JenniferReiling, Assistant Editor
CHICAGO, ILL., Feb. 5, 1902.
To the Editor: In THE JOURNAL of January 25, Dr. Holmes reports a death from chloroform. This report should not be allowed to pass without some comment and perhaps a word of criticism. Scarcely a week passes that does not bring me rumors of deaths or narrow escapes from deaths from anesthetics, but the reports on such occurrences are altogether too infrequent. We get reports from everything else that happens in surgery, but there seems to be a "conspiracy of silence" which will not allow occurrences in this field to be published. There is no disposition to criticise the person who gave this anesthetic; for all I know he may have been a skilful anesthetizer and every one who administers anesthetics is liable to this experience. Using some of the statements of Dr. Holmes as a text I would like to point out some of the factors which contribute to such deplorable accidents. In the first place, the surgeon and the anesthetizer should be in perfect sympathy and work in harmony. The anesthetizer is naturally anxious to make a good impression on the surgeon the first time they have a case in common and when the patient interferes with the operation by struggling, the anesthetizer feels that he must give more anesthetic in a hurry, and he is likely to carry the anesthesia as far in the other direction. I have many times seen the anesthetized [sic] pick up the bottle when the patient began to move and pour on more of the anesthetic than he would dare to use at the beginning of the anesthesia. The patient is already pretty well saturated with the drug and possibly taking deep inspirations from the pain of the operative procedures, and he may get an overwhelming amount of the anesthetic. Concentrated chloroform vapor and deep inspirations form a dangerous combination.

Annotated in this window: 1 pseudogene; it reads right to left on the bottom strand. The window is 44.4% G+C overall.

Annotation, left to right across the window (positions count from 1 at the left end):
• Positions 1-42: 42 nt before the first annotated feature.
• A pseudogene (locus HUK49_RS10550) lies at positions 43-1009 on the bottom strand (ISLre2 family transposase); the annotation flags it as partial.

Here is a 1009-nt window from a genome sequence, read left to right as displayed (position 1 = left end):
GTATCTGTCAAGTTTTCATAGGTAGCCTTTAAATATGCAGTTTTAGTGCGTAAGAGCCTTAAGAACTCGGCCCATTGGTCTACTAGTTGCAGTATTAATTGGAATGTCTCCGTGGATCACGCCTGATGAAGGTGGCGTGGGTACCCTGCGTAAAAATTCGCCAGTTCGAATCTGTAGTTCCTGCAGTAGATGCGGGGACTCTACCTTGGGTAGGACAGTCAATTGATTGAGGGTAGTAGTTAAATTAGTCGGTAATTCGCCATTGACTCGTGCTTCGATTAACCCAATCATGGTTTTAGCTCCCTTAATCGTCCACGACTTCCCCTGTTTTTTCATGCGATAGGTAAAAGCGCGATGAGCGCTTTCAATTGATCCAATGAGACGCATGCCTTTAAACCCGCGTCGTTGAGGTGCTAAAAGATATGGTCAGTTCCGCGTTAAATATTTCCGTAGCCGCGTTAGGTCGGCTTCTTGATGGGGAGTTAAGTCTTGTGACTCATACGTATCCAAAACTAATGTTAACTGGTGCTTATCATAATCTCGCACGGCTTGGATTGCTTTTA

Skilled Anesthetizers.. JAMA. 2002;287(7):816. doi:10.1001/jama.287.7.816